93 Podere Poggio Scalette 2007 Il Carbonaione (Toscana); $65. Imported by Winebow.
93 Castello di Bossi 2007 Berardo Riserva (Chianti Classico); $41. Imported by Winebow. Cellar Selection.
93 Camigliano 2005 Gualto Riserva (Brunello di Montalcino); $107. Imported by Vias Imports.
92 Collemassari 2006 Lombrone Riserva (Montecucco); $85. Imported by Bedford International.
92 Castellare di Castellina 2006 I Sodi di San Niccolò (Toscana); $55. Imported by Winebow.
92 Poliziano 2007 Asinone (Vino Nobile di Montepulciano); $65. Imported by Palm Bay International.
92 Fattoria Petrolo 2008 Torrione (Toscana); $45. Imported by Vintus LLC.
92 Ca’ Marcanda 2007 Magari (Toscana); $85. Imported by Terlato Wines International.
91 Tua Rita 2009 Rosso dei Notri (Toscana); $23. Imported by Winebow. Editors’ Choice.
91 Carpineto 2006 Riserva (Chianti Classico); $27. Imported by Opici Wines.
91 Mazzei 2006 Ser Lapo Riserva (Chianti Classico); $60. Imported by Palm Bay International. Editors’ Choice.
90 Rocca delle Macìe 2007 Ser Gioveto (Toscana); $52. Imported by Palm Bay International.
90 Morisfarms 2007 Riserva (Morellino di Scansano); $30. Imported by Polaner Selections.
Marchese Piero Antinori: I believe that Brunello, even in terms of coherence with its name, must remain a wine that is made with Sangiovese. But this doesn’t mean that in the future, there can’t be a tiny level of elasticity (maybe 5 percent of other varieties?) that would not change the fundamental characteristics of the wine.
WE: What is the best territory for Sangiovese and why?
MA: Tuscany. And inside this region, there are four specific denominations that need to be highlighted: Chianti and Chianti Classico, Montalcino, Montepulciano and the area of Scansano. Each one of these areas shows different characteristics, but has the potential to produce the highest qualities of Sangiovese.
WE: Are 100% Sangiovese wines the penultimate expression of Tuscany (as opposed to super Tuscans)?
MA: Sangiovese is a variety that can benefit from contributions by other varieties, as has been demonstrated over the course of Chianti and Chianti Classico history. On the other hand, there are many examples of wines made with 100% Sangiovese that prove the variety is capable of standing on its own, and these examples are the highest expressions of the best of Tuscany.
Cristina Mariani-May: Today, no other Italian red commands greater worldwide recognition than Sangiovese, Tuscany’s signature red grape. In an increasingly competitive global wine market, Italy’s abundance of native grapes provides a welcome point of difference. And here in the U.S. as wine lovers become more sophisticated and adventurous, Italy is ideally poised to meet this growing demand.
WE: Has Italy lost confidence in Sangiovese, or are we experiencing a revival in Sangiovese pride?
CM: In my mind, there is no doubt that we’re experiencing a full-blown revival of Italian national pride in the Sangiovese grape. It’s the most widely planted red grape, and growers have a renewed emphasis on it. Consumers, too, have rewarded us with newfound appreciation for Italy’s heritage.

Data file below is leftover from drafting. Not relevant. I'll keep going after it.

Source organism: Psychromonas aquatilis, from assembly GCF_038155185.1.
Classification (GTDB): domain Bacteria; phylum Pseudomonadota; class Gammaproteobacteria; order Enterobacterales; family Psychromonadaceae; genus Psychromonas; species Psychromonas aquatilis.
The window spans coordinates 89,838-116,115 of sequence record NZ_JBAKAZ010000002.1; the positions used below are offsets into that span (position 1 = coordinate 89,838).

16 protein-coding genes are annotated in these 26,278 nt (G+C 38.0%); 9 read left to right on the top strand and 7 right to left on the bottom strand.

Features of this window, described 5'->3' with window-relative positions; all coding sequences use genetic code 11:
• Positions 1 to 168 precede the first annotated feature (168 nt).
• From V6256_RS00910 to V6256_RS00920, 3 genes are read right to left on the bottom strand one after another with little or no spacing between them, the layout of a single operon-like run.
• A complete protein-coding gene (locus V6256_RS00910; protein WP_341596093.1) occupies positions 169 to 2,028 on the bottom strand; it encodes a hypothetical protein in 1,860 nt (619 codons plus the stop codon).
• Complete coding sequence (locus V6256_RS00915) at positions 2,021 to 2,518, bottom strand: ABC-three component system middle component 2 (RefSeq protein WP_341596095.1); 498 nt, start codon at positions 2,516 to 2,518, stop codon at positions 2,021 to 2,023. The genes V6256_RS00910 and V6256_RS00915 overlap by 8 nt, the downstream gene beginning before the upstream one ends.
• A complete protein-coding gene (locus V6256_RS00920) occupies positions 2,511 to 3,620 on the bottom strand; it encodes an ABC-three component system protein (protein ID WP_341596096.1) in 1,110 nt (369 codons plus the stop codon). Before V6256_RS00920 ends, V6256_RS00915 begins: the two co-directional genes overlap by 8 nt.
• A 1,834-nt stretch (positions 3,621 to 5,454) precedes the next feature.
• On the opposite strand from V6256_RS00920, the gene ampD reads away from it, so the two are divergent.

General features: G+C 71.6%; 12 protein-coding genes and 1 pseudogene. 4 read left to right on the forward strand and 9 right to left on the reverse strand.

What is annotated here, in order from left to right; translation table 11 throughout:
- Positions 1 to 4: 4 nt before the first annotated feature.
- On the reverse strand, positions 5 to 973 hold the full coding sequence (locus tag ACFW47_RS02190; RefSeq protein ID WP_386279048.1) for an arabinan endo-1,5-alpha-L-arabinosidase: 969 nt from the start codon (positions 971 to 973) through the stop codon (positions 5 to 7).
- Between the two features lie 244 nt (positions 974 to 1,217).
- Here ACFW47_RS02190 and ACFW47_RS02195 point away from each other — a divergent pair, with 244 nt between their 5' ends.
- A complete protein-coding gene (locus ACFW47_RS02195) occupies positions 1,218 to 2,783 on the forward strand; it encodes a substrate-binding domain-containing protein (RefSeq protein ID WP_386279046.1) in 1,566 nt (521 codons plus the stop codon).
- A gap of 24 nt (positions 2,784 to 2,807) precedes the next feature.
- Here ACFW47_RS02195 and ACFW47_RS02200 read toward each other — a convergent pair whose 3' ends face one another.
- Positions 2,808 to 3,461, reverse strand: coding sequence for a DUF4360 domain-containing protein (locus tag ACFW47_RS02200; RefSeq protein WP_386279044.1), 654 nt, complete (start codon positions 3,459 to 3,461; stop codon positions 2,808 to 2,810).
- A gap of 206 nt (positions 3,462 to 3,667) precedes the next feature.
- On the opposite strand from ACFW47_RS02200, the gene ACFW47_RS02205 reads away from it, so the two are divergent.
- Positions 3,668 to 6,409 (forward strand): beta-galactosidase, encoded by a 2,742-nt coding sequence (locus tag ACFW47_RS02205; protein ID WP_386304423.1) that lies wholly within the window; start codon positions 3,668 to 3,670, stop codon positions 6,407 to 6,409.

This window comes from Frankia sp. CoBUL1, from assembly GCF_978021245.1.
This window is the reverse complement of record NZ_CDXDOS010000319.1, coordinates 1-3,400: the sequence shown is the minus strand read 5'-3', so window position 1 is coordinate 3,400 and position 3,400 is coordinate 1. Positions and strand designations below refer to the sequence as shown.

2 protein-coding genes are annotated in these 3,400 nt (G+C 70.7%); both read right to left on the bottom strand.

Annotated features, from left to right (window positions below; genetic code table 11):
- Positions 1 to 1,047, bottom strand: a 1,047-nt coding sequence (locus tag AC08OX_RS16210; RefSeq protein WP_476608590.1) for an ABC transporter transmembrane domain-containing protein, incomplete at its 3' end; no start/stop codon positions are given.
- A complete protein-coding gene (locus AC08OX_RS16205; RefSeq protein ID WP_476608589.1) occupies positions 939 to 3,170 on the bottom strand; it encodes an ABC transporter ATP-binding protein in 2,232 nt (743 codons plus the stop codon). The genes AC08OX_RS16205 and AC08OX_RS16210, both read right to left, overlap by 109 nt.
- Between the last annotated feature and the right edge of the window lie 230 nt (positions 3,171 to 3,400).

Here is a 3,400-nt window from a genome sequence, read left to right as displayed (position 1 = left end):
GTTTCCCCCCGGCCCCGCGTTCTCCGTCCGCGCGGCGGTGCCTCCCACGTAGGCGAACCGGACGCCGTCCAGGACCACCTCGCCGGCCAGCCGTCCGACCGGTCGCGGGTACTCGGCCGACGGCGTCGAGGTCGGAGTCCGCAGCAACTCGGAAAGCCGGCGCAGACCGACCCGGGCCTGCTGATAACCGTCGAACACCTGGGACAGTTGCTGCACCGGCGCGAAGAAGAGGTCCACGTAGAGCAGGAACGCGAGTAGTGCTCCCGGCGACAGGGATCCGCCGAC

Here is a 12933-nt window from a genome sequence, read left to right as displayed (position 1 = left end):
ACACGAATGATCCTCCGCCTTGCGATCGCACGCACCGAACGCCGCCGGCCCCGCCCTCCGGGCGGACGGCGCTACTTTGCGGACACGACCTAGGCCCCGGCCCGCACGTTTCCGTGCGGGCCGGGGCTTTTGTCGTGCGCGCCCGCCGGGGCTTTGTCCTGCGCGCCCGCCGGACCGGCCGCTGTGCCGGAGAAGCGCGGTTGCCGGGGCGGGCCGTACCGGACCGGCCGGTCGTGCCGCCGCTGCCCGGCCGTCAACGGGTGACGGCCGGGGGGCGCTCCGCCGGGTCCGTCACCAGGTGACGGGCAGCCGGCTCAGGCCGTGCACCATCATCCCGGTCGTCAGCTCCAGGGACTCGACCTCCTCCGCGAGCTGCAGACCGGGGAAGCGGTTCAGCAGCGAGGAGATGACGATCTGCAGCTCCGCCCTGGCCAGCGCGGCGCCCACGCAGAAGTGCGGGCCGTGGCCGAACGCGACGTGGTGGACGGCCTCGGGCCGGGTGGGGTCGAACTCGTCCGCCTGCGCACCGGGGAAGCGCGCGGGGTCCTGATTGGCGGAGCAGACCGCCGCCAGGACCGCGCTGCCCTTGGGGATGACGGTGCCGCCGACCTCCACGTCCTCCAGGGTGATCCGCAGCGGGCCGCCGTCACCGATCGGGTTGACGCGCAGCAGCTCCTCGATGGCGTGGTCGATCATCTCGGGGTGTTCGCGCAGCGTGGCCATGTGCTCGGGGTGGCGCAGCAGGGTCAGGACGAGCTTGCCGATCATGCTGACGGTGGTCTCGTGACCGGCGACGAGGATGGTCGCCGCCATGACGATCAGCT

WE: What qualities distinguish the best Sangiovese?
CM: What sets a classic Tuscan Sangiovese apart from the rest is its refined and wonderfully pronounced backbone of acidity. This quality makes Sangiovese an unrivaled choice for the dinner table. In addition, Tuscan Sangiovese is well-integrated, with soft tannins that allow the wine to mature and evolve over an extended period of time. It’s easy to understand and enjoyable in its youth, but it’s also rewarding with moderate to long aging.
WE: Tell me about BelnerO.
CM: We believe that Montalcino represents the ultimate expression of 100% Sangiovese. At the same time, we also maintain that Montalcino is capable of producing outstanding Sangiovese-based blends. Our recent introduction of BelnerO, a Sangiovese-dominant blend, is an example, and is historically our first Montalcino “Super Tuscan” cuvée.
Riccardo Cotarella: There is no other variety in the world that is as linked to the habitat in which it grows. There are 70 biotypes and clones of Sangiovese, of which 57 are Tuscan and 13 are from Romagna, so it is difficult to say which is the best Sangiovese. This is the beauty of Sangiovese because it means growers are given the opportunity to match their commercial goals according to the specific characteristics of various territories.
WE: Are you in favor of or opposed to changing the Brunello disciplinary in the future (like with Rosso di Montalcino) to allow outside grapes?
RC: I have no problem with the use of varieties that have demonstrated their adaptability to a territory. But I am convinced that for certain wines, including Brunello, Gaglioppo, Nerello Mascalese and Nebbiolo, which have very specific and identifying traits, that adding other grapes could compromise the integrity and virtues of those varietal characteristics.
WE: Describe the difference between Sangiovese di Romagna (like that made at San Patrignano, where you’re a consultant winemaker) and Tuscany.
RC: Both expressions show that uniquely nervous Sangiovese quality. Sangiovese from Tuscany presents more freshness due to higher acidity and Sangiovese from Romagna shows more power and thickness. Both live up to the promise of balance and elegance that only a great grape like Sangiovese can offer.